An editorial in the journal International Orthopaedics published in 2013, discusses with emphasis the current problem of violence against health workers. It criticizes the problem of violence against health workers in places where armed conflicts take place but it also states that violence "due to drug use, ignorance, intolerance and disrespect has become a daily occurrence." The editorial notes that there is no country free from this type of violence and pinpoints workers from the emergency departments at the forefront of danger regarding this scourge [35].

Other studies have examined violence in the emergency services and their impact on the people who work in them [36],[37]. A study conducted in an Italian hospital that included repeated surveys: 2005, 2007 and 2009, reports emergency departments as the most affected by violence that particularly involves doctors and nurses [38]. Miret and Martínez-Larrea point out thirteen factors that may contribute to the development of violence in emergency services; ten possible effects of violence on workers in these services; and eight effects of this problem on the services themselves [14].

Other risks
The literature mentions and discusses other occupational hazards for workers in the emergency services. Disorders involving the musculoskeletal system are frequent in health workers in general, particularly in nurses. Carrying stretchers with patients has been studied as a factor that produces high levels of fatigue in ambulance workers [39],[40]. A Finnish study published in 2008, found that handling heavy loads, maintaining unhealthy habits, and sleep disorders were factors associated with the occurrence of low back pain; three circumstances commonly seen in emergency services workers [41]. Furthermore, musculoskeletal disorders, burnout and job demands were interrelated factors in a study with nurses from the emergency services [42].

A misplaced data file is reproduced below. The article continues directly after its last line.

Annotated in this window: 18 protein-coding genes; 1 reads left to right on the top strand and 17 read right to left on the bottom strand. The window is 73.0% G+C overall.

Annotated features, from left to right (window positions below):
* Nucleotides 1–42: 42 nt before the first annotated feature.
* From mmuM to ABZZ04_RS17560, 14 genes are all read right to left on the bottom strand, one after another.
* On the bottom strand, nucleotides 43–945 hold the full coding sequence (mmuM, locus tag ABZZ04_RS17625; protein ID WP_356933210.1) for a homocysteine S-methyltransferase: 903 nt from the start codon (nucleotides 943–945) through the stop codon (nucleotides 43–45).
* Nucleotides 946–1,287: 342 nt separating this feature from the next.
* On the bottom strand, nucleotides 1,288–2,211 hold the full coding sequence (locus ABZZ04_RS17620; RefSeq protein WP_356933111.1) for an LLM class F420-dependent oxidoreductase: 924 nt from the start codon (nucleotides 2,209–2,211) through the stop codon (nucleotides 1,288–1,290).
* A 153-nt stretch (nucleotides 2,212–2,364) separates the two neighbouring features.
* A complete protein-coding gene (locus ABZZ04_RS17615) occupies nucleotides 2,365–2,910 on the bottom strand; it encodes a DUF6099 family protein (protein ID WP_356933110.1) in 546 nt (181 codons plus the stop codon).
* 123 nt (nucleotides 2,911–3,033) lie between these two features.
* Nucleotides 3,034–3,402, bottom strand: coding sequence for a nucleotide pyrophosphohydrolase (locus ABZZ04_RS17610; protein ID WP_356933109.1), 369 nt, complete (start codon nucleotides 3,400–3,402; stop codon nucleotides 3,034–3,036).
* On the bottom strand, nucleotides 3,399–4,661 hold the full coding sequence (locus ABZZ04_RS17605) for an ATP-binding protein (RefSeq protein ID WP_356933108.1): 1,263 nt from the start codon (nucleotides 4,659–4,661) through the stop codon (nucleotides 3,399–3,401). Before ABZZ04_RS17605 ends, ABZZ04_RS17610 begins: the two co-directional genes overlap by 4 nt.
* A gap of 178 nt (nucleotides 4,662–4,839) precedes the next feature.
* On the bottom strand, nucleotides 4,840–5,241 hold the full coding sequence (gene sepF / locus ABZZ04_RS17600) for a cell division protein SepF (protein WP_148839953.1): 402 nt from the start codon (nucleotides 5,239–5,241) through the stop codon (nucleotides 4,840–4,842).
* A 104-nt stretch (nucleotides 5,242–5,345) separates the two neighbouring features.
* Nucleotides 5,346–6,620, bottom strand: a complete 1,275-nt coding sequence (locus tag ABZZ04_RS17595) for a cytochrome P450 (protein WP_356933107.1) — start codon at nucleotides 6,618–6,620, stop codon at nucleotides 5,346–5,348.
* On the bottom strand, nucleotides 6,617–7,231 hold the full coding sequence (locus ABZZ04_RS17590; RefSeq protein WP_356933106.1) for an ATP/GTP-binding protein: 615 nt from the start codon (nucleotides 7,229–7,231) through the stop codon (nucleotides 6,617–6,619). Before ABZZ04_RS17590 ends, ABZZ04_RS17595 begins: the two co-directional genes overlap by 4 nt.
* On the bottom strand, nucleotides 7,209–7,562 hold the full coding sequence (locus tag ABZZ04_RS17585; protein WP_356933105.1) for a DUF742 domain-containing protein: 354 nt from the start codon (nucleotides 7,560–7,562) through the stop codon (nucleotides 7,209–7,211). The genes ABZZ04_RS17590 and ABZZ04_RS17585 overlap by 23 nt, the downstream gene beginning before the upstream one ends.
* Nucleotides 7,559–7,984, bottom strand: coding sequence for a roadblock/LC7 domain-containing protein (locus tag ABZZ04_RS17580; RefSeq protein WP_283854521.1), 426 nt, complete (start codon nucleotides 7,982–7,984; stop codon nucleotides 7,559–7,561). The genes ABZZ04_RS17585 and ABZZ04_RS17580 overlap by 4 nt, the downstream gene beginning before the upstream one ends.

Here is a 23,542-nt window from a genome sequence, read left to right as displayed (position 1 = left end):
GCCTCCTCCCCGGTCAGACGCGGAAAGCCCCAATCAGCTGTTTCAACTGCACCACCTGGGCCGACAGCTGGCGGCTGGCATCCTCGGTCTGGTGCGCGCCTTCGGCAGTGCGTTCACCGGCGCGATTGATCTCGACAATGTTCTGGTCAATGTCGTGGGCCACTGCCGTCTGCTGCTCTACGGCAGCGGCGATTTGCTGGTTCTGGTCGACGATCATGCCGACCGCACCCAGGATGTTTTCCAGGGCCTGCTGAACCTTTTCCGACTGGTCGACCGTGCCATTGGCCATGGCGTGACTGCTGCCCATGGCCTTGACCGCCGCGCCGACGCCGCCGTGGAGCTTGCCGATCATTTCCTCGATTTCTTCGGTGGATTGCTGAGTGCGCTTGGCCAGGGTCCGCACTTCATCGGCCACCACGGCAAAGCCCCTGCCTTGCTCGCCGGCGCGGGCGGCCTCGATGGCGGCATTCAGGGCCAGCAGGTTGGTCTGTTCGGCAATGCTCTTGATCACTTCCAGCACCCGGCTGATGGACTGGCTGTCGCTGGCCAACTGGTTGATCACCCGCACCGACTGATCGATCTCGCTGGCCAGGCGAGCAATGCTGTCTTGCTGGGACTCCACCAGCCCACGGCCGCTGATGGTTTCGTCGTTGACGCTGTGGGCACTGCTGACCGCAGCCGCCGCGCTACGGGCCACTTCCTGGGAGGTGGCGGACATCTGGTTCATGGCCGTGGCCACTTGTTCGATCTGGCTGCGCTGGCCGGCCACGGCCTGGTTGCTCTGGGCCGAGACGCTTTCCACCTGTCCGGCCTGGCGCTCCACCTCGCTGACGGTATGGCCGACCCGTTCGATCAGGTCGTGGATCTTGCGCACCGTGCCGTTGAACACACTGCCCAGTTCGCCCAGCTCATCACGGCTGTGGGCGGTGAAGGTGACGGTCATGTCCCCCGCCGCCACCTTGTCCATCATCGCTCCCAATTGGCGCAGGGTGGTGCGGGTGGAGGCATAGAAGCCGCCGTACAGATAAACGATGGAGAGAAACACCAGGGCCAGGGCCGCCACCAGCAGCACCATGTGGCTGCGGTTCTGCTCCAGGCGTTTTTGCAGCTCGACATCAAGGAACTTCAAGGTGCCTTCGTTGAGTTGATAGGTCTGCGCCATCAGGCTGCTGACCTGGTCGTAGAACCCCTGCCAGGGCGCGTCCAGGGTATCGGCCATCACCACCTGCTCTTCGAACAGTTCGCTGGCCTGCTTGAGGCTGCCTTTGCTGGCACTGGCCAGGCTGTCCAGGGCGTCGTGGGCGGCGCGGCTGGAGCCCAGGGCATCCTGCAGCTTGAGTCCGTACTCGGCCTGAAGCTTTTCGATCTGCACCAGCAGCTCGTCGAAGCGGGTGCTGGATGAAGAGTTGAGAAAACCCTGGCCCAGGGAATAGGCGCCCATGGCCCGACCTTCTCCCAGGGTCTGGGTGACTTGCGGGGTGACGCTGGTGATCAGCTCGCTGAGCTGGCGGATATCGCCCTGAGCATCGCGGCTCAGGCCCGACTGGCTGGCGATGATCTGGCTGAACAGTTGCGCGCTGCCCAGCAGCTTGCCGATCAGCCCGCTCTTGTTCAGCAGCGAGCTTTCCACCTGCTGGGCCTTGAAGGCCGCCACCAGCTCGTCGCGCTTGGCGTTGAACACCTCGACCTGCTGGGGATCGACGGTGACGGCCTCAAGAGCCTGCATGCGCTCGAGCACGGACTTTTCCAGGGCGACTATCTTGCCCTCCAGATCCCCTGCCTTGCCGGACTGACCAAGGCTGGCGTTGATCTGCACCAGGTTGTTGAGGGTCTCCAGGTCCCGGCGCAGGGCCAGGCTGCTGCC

Exposure to toxic chemicals is one of the seven issues WHO points as risks for health workers [2]. An eloquent example of this risk is the case of a patient (published in 2004) who ingested arsenic and how several doctors who treated him in the emergency department, developed laryngitis and disorders such as corneal erosions due to the exposure to toxic gases derived from arsenic [43]

Another aspect that affects workers in the emergency services is the change in shift work and night work. Many workers in the emergency services are often required to work on different schedules. A very recent study explains why the disruption of the biological clock actually may have a negative impact on health and thus endorses clinical studies that have linked this problem to the risk of some diseases (metabolic, neurological disorders and cancer) [44]. The increased risk of cancer, particularly breast cancer, due to working night shifts is still under study [45],[46],[47],[48],[49],[50]. Four recent meta-analysis found a weak but consistent association between night work and breast cancer risk [46],[47],[49],[50]. While more studies are needed, the results so far point to a relative risk (relative to those who do not work night shifts) relatively low but above one. The meta-analysis by Jia et al gives overall confidence interval for the relative risk of breast cancer (risk for persons performing night shifts / risk for people who do not do night shifts) of 1.08 to 1.33 [50].

Night work has also been associated with other disorders. A recent systematic review definitively links it to the risk of metabolic syndrome when it finds a 95% confidence interval for the relative risk for those who had a longer exposure to work at nighttime with regard to night work not performed between 1.39 and 1.49 [51].

Recognition of the risks experienced by workers in the emergency services has also contributed to the development of prevention measures and programs. In 2002 the ILO conjointly with WHO published the "Framework guidelines for addressing workplace violence in the health sector" [52]. In 2007, another joint work of both organizations resulted in a document that regulates the post-exposure prophylaxis to human immunodeficiency virus, HIV [53].